Tailored Web: Empowering Modern Learners through Personalized Experiences
A personalized web experience is what learners of all ages expect from their institution today. They must be able to find information easily and quickly to make a decision about where they plan to attend. This means higher ed leaders need to home in and invest in their website. In this interview, Stephanie Geyer discusses the importance of personalization in today’s market, what makes a good website and how to overcome some of the common challenges faculty face.
The EvoLLLution (Evo): Why is it important for higher ed to focus on delivering a personalized web experience?
Stephanie Geyer (SG): A personalized web experience is the name of the game. It’s such a gift to use personalization in higher education because there are so many unique markets out there. A one-size-fits-all approach is archaic to our prospective students and decision influencers.
It’s like buying a new car; it’s a big life purchase and now people can build the car they want online and then find the place that will sell it to them. They’re going to look for the place that will give it to them for an affordable price and within a reasonable amount of time. That’s also true for higher education in many cases. It’s about meeting student expectations and reinforcing the customer service value proposition. Delivering a quality brand experience is essential.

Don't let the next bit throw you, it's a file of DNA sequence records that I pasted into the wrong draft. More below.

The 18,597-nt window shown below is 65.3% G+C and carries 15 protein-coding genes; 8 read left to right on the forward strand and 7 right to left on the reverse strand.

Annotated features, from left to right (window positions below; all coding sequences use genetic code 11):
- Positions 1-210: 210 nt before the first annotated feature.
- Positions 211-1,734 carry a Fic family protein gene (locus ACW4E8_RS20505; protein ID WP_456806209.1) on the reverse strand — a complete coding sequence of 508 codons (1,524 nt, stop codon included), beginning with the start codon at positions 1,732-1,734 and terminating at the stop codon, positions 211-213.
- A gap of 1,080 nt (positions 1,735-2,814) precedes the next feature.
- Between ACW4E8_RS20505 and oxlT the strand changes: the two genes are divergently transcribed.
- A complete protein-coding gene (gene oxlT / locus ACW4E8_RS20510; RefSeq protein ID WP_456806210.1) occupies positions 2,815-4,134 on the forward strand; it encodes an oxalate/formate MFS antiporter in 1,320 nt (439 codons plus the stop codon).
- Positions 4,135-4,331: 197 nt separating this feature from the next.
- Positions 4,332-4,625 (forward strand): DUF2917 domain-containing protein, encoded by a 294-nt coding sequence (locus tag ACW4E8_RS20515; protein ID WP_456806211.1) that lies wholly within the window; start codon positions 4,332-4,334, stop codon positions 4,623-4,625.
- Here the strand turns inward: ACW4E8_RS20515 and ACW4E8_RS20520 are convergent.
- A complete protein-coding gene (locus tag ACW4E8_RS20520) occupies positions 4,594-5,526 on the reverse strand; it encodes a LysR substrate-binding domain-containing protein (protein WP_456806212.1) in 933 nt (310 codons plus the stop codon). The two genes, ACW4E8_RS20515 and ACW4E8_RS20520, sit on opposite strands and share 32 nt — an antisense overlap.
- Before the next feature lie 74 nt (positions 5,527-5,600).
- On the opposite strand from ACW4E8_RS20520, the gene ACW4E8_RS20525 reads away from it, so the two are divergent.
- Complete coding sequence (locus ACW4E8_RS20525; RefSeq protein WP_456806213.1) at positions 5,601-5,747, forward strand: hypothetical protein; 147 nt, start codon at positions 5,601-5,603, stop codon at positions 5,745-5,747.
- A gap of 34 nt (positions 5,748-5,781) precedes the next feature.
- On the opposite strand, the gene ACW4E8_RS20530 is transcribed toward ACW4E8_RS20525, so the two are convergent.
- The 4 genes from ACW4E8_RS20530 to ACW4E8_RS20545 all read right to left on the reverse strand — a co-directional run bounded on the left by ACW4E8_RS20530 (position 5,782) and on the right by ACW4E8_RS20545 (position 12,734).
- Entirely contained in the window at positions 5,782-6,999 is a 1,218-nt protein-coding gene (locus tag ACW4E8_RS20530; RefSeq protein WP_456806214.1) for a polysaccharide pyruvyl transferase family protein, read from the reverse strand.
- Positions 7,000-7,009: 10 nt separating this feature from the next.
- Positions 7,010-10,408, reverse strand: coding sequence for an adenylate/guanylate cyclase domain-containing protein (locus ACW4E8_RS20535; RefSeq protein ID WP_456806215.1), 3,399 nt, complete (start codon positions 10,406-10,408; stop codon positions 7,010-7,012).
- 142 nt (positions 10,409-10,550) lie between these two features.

Evo: Why is it so common for institutions to have a poor website experience?
SG: Everything comes down to website management, governance and decision-making at the point where you’re crafting architecture for the website. In a higher ed construct, we have so many markets: prospective students, current students, faculty, staff, alumni, etc. At the University of Montana, we serve students from trades to law and professional studies.
The crux of the problem is establishing the primary user for the website. Hint: It’s prospective students.
Outdated ideas about how to get users on the site to specific content resources present another problem. When stakeholders insist that their office, program or other resource MUST be available directly from the homepage, it is impossible to create a navigation system that works for the primary market. Further, reverence for the fabled three-click rule also leads to some poor navigation constructs and clunky user experiences.
We must release some pressure on the homepage and global navigation systems through coaching and governance to educate our internal customers. We must fall in love with our primary market—prospective students. And we must develop strategies for all website stakeholders to create pathways from a variety of digital resources to drive their users to the right resources.
UM had a unique opportunity with the use of our second domain to divert sales (admissions) and marketing to UMontana.edu. This microsite delivers resources for all our enrollment markets in an engaging and personalized experience that offers a compelling view of the university and anticipates the unique questions each prospective student has at each stage in the process.